Arts & CultureFilm & TV

Alston: Why don’t movies capture the struggles of travel?



Winter break is something every student looks forward to experiencing. But those who left Eugene in December quickly found out that getting back to school in the snow is a special kind of hell. Most of Oregon reached sub-freezing temperatures and snow caused crippling traffic issues throughout Portland. Snow covered Eugene and even led to canceled classes on Jan. 9, as both the Portland and Eugene airports lost their collective minds.

As a result, my time spent at home in the Bay Area was extended; my flight back to school was canceled three times over five days. By Sunday night (a few hours before classes were scheduled to start) the Silicon Valley felt a bit like a prison.

Movies, naturally, provided some entertainment. But few films I watched over the break were able to communicate how frustrating it can be to have travel plans fall through. The same is true across the majority of movies.

Too often, character’s get from point A to point B via a montage or visual effect, with little regard for detail. Indiana Jones’ famous flights across the world were reduced to a red line on a map. In Chef, writer-director Jon Favreau distills a cross-country road trip to a series of comedic vignettes. Superheroes in the Marvel Cinematic Universe sort of just fly wherever they are needed.

In short, it’s frustrating to see so many films gloss over the troubles you can encounter while traveling, especially after facing numerous delays in the real world.

Of course, it’s easy to argue that any film that gets bogged down in the details of everyday life would be, in the plainest terms, boring as hell. There’s a reason writers and directors omit scenes of characters fixing a broken tire, using a restroom or brushing teeth. If an action does not serve a dramatic or comedic purpose, it usually doesn’t belong in a movie.

But that doesn’t mean films can’t find joy or drama in the act of travel itself. In fact, groups of films designed almost entirely to poke fun at the possible misfortunes of a vacation or a trip home. In particular, writer-director John Hughes’ Planes, Trains and Automobiles represents the best example of a comedy able to make laughs out of a disaster-ridden trip home.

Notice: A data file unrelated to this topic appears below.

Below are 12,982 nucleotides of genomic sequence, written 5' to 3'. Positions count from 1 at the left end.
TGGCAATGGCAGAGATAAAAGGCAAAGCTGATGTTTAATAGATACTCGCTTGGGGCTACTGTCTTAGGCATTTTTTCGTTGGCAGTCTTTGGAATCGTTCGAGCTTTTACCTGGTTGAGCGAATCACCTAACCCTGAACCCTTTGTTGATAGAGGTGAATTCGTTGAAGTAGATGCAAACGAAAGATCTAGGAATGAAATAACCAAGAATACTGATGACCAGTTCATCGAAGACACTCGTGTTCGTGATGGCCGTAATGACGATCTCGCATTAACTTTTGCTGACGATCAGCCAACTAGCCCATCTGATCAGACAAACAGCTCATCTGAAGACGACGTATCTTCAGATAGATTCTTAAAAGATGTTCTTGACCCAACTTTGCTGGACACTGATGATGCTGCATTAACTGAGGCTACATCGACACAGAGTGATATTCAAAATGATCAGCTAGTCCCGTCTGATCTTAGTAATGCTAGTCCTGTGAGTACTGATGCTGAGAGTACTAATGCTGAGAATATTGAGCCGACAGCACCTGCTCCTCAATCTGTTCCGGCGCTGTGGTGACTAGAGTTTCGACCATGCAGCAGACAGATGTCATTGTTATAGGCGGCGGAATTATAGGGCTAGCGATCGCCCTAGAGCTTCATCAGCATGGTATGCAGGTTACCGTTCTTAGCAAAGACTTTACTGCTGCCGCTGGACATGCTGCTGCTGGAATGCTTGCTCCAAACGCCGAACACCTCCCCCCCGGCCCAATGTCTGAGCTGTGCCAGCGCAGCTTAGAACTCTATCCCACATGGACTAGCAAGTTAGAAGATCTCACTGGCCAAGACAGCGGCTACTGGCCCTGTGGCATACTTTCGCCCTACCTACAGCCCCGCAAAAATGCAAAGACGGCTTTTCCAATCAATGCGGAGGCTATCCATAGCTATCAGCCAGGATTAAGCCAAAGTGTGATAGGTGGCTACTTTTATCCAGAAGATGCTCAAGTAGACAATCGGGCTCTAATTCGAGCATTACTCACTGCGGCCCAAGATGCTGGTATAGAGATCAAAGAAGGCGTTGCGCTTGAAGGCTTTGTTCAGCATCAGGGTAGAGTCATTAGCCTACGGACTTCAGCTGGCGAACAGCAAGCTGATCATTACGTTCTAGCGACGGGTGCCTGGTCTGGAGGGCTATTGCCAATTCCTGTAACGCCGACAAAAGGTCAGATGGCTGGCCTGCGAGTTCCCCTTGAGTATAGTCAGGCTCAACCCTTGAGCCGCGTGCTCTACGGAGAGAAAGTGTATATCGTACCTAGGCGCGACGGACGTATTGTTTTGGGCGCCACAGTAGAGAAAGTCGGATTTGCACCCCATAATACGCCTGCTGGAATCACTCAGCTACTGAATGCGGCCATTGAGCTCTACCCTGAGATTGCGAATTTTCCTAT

The film, starring Steve Martin as a cynical and high-strung marketing executive, and John Candy as an outgoing and overly-positive shower curtain ring salesman, follows the pair of comedic giants over three days as Martin attempts to make a long odyssey home from New York City to Chicago. Along the way, flights get canceled, rental cars are ludicrously set aflame, and the two men gradually bond over their shared misadventures.

Hughes, who previously limited his directorial work to teen movies, mines Murphy’s law for great comedy; everything that can go wrong, does go wrong. Steve Martin and John Candy have unexpectedly great chemistry, and the two of them milk every single moment for laughs. It’s hilarious to watch everything fall apart for them.

But the film is noteworthy beyond its hilarity. The set pieces on display are completely ridiculous. But in the context of canceled flights and constant Northwest snowfall, Planes, Trains and Automobiles emerges as one of the few films that focus on the minutiae of travel in the best way possible. As maddening as it can be not to get back to school on time, it’s impossible not to laugh at a movie that understands that frustration.


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Dana Alston

Dana Alston

Dana Alston is an Associate Arts & Culture Editor from San Jose, CA. He writes about film, music, and television. Paul Thomas Anderson is his one true god.

You can follow his meme-endorsed social media ramblings @AlstonDalston on Twitter or Letterboxd, or shoot him some eloquent hate mail at [email protected]